1
        2
        3
        
        First line of text.
        Second line of text for check-in 2.
            

      Using Git Checkout

      The git checkout command is typically used to switch to another branch. However, it can also be used to view earlier commits to a file. Later on, the user can restore the current version of the file using another git checkout.

      When used with a specific commit identifier, git checkout <commit_id> allows developers to checkout and view a specific snapshot of the file. The checked out version is technically independent of any branch and exists in a branchless state. HEAD now points to this version, but another newer commit is still the current version for the branch. This creates what is known as a detached head condition, which is something to be concerned about. If any further commits or changes are made to this file, they are detached from the current state of the branch. Any subsequent checkout results in these changes becoming orphaned and unusable. So this approach is of limited use for rolling back a recent commit.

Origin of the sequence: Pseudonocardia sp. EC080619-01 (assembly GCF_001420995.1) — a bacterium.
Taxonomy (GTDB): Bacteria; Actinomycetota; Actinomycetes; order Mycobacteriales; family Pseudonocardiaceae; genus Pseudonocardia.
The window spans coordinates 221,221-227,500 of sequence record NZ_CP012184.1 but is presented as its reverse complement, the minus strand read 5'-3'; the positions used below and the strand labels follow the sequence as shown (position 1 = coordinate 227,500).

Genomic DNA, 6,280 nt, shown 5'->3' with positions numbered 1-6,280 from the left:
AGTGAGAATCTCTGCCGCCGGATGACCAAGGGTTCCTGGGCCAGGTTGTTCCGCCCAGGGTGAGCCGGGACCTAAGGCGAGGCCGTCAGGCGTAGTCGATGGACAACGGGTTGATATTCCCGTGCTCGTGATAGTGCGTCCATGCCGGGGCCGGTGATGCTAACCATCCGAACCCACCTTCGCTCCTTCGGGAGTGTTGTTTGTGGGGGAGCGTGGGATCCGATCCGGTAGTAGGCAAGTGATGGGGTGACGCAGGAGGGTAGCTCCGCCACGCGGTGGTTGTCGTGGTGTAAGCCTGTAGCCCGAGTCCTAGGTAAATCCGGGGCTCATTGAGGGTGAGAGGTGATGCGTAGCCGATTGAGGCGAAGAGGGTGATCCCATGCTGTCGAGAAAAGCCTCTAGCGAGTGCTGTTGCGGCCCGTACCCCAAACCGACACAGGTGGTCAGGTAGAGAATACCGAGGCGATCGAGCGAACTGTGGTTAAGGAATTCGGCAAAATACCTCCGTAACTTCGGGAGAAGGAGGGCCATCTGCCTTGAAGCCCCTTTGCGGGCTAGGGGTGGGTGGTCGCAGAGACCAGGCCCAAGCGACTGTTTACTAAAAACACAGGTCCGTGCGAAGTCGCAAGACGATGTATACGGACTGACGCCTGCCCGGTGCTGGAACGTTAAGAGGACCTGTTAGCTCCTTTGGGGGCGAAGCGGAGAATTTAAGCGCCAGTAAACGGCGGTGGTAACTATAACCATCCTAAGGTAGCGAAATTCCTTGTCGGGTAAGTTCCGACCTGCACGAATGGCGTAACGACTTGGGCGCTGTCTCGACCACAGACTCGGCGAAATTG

However, it is possible to directly create a new branch based on the earlier commit. While this older commit is still checked out, create the new branch using git checkout -b <new-branch-name>. The older version of the file automatically serves as the base for the new stream. This allows new development to use an older version of the repository as a starting point.

      The checkout command overwrites any local changes. To save local changes, ensure the file is backed up or stashed before proceeding with the checkout.

      Note

      When used on a branch, git checkout checks out the current contents of a branch on the local system. All subsequent commits are made against this branch. This is the main method of switching between branches in a repository. There is no concern about orphaned commits or a detached HEAD in this case, because HEAD still represents the current version.

      To use git checkout, follow these steps.

      1. Review the file history using git log. Locate the version to review.